Part two of our winter driving safety tips, in part one we discussed safe driving if you have no other choice than to drive in bad weather. Now we want to talk about what you should have on hand if you do get stuck and what the best plan of action would be.
Prepare your car for winter. Start with a checkup that includes:
- Checking the ignition, brakes, wiring, hoses and fan belts.
- Changing and adjusting the spark plugs.
- Checking the air, fuel and emission filters, and the PCV valve.
- Inspecting the distributor.
- Checking the battery.
- Checking the tires for air, sidewall wear and tread depth.
- Checking antifreeze levels and the freeze line.
Your car should have a tune-up (check the owner’s manual for the recommended interval) to ensure better gas mileage, quicker starts and faster response on pick-up and passing power.
An emergency situation on the road can arise at any time and you must be prepared. In addition to making sure you have the tune-up, a full tank of gas, and fresh anti-freeze, you should carry the following items in your trunk:
- Properly inflated spare tire, wheel wrench and tripod-type jack
- Jumper cables
- Tow and tire chains
- Bag of salt or cat litter (this can add traction if pored around a stuck tire)
- Tool kit
Be prepared with a “survival kit” that should always remain in the car. Replenish after use. Essential supplies include:
- Working flashlight and extra batteries
- Reflective triangles and brightly-colored cloth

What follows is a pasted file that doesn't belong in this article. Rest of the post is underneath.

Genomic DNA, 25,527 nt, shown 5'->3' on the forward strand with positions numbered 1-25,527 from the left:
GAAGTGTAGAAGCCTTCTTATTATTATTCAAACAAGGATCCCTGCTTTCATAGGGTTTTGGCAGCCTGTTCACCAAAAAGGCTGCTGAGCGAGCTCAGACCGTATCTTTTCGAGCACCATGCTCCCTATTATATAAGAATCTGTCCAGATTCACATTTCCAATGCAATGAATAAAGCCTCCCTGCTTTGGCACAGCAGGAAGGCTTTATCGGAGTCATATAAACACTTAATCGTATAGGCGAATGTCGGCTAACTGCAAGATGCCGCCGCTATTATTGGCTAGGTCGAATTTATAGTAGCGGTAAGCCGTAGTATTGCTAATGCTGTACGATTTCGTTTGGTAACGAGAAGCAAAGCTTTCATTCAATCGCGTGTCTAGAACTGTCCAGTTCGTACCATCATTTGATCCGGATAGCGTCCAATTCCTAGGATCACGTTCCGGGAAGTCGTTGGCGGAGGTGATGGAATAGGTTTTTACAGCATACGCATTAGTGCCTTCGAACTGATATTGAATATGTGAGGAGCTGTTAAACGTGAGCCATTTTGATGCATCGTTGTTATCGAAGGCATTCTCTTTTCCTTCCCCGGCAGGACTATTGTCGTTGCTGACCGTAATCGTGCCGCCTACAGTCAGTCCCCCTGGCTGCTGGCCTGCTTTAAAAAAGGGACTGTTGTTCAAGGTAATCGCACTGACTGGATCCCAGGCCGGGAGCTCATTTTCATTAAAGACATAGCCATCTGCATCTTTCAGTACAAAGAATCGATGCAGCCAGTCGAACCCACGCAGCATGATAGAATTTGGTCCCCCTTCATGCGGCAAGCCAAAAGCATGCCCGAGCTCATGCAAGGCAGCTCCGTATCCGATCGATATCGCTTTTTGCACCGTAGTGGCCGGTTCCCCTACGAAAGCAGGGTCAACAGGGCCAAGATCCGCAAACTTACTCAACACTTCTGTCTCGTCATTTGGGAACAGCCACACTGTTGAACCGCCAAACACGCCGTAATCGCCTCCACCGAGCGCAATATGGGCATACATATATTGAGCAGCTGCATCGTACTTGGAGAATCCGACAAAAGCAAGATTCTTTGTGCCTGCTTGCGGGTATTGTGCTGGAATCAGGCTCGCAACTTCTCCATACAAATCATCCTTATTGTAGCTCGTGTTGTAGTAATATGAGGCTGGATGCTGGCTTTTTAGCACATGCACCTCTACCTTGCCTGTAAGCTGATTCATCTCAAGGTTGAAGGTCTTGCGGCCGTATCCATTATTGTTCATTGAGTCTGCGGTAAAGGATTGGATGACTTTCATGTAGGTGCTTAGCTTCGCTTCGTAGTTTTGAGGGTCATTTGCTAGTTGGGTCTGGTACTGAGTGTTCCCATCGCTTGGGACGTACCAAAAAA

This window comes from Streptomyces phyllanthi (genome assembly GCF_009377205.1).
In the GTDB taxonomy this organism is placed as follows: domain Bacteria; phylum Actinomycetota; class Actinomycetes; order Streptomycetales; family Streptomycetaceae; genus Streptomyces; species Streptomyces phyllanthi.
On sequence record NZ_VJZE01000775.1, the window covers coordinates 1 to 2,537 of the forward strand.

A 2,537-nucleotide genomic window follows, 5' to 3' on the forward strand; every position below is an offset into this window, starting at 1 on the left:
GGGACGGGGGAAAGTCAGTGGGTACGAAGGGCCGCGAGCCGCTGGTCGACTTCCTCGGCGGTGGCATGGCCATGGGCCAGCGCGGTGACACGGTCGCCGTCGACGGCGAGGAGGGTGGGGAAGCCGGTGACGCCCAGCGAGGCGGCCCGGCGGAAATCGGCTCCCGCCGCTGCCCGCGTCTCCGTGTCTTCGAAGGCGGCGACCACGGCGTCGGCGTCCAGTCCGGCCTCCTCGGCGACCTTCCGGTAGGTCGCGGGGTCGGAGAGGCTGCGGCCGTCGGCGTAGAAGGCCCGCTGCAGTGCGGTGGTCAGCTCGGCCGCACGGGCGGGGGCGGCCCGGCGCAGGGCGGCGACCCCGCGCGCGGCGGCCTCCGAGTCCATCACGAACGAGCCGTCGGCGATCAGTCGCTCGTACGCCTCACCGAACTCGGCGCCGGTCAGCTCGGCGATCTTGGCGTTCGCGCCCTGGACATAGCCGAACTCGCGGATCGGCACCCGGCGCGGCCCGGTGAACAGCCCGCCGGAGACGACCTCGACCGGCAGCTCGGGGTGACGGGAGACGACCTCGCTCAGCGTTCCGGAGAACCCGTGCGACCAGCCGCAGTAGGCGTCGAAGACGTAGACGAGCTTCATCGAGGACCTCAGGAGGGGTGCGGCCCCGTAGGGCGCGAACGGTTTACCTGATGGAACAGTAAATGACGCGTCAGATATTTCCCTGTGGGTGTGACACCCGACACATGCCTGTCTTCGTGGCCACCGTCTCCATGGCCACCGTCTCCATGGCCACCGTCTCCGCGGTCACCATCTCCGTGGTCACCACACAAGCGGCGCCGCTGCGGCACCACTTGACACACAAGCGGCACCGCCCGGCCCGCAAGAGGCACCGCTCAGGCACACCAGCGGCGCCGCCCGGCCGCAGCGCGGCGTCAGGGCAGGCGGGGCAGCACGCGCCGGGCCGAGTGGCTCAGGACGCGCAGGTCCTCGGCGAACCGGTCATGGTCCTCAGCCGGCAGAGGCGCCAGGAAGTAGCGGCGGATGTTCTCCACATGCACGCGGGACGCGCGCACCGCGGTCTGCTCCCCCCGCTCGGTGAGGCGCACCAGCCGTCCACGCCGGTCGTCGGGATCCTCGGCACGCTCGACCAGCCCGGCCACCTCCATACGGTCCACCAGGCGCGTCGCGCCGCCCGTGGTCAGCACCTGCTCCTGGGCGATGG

- First aid kit
- Exterior windshield cleaner
- Ice scraper and snow brush
- Wooden stick matches in a waterproof container
- Scissors and string/cord
- Non-perishable, high-energy foods like unsalted canned nuts, dried fruits, and hard candy.
If You Become Stranded…
- Do not leave your car unless you know exactly where you are, how far it is to possible help, and are certain you will improve your situation.
- To attract attention, light two flares and place one at each end of the car a safe distance away. Hang a brightly colored cloth from your antenna.
- If you are sure the car’s exhaust pipe is not blocked, run the engine and heater for about 10 minutes every hour or so depending upon the amount of gas in the tank.
- To protect yourself from frostbite and hypothermia use the woolen items and blankets to keep warm.
- Keep at least one window open slightly. Heavy snow and ice can seal a car shut.
Regardless of your driving skill or vehicle preparation, there are some winter conditions that can’t be conquered. But these tips may help prevent snowy and icy roads from ruining your day. To make sure your auto insurance is up to date and that you are receiving the best possible coverage contact us at Berrier Insurance and don’t forget to ask us about roadside assistance. We are here to help you weather through even the worst of seasons.